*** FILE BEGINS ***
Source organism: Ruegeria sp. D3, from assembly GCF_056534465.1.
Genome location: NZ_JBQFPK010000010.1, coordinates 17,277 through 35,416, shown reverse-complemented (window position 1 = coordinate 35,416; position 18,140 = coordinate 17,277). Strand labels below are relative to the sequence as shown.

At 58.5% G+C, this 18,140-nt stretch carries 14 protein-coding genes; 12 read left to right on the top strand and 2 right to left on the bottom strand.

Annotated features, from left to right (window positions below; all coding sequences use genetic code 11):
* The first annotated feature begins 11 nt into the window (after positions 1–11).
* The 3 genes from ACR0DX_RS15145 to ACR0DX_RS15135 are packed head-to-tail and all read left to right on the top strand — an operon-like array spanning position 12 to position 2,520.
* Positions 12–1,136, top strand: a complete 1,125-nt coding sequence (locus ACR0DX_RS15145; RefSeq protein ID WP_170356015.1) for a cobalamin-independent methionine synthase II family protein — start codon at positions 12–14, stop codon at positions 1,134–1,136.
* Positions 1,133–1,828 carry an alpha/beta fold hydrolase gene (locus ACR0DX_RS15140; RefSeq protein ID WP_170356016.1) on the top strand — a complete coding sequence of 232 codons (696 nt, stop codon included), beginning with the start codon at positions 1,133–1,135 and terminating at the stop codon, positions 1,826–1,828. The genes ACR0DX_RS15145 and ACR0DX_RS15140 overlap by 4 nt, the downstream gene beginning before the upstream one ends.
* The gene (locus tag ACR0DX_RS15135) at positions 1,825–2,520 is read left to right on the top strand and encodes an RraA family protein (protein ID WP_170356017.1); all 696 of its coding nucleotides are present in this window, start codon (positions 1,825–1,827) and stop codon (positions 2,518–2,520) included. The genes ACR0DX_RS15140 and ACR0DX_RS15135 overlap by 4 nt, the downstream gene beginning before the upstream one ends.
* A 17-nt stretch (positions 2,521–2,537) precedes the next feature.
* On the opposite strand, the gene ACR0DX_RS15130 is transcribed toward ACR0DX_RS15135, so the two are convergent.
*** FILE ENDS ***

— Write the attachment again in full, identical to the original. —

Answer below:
Source organism: Ruegeria sp. D3, from assembly GCF_056534465.1.
Genome location: NZ_JBQFPK010000010.1, coordinates 17,277 through 35,416, shown reverse-complemented (window position 1 = coordinate 35,416; position 18,140 = coordinate 17,277). Strand labels below are relative to the sequence as shown.

At 58.5% G+C, this 18,140-nt stretch carries 14 protein-coding genes; 12 read left to right on the top strand and 2 right to left on the bottom strand.

Annotated features, from left to right (window positions below; all coding sequences use genetic code 11):
* The first annotated feature begins 11 nt into the window (after positions 1–11).
* The 3 genes from ACR0DX_RS15145 to ACR0DX_RS15135 are packed head-to-tail and all read left to right on the top strand — an operon-like array spanning position 12 to position 2,520.
* Positions 12–1,136, top strand: a complete 1,125-nt coding sequence (locus ACR0DX_RS15145; RefSeq protein ID WP_170356015.1) for a cobalamin-independent methionine synthase II family protein — start codon at positions 12–14, stop codon at positions 1,134–1,136.
* Positions 1,133–1,828 carry an alpha/beta fold hydrolase gene (locus ACR0DX_RS15140; RefSeq protein ID WP_170356016.1) on the top strand — a complete coding sequence of 232 codons (696 nt, stop codon included), beginning with the start codon at positions 1,133–1,135 and terminating at the stop codon, positions 1,826–1,828. The genes ACR0DX_RS15145 and ACR0DX_RS15140 overlap by 4 nt, the downstream gene beginning before the upstream one ends.
* The gene (locus tag ACR0DX_RS15135) at positions 1,825–2,520 is read left to right on the top strand and encodes an RraA family protein (protein ID WP_170356017.1); all 696 of its coding nucleotides are present in this window, start codon (positions 1,825–1,827) and stop codon (positions 2,518–2,520) included. The genes ACR0DX_RS15140 and ACR0DX_RS15135 overlap by 4 nt, the downstream gene beginning before the upstream one ends.
* A 17-nt stretch (positions 2,521–2,537) precedes the next feature.
* On the opposite strand, the gene ACR0DX_RS15130 is transcribed toward ACR0DX_RS15135, so the two are convergent.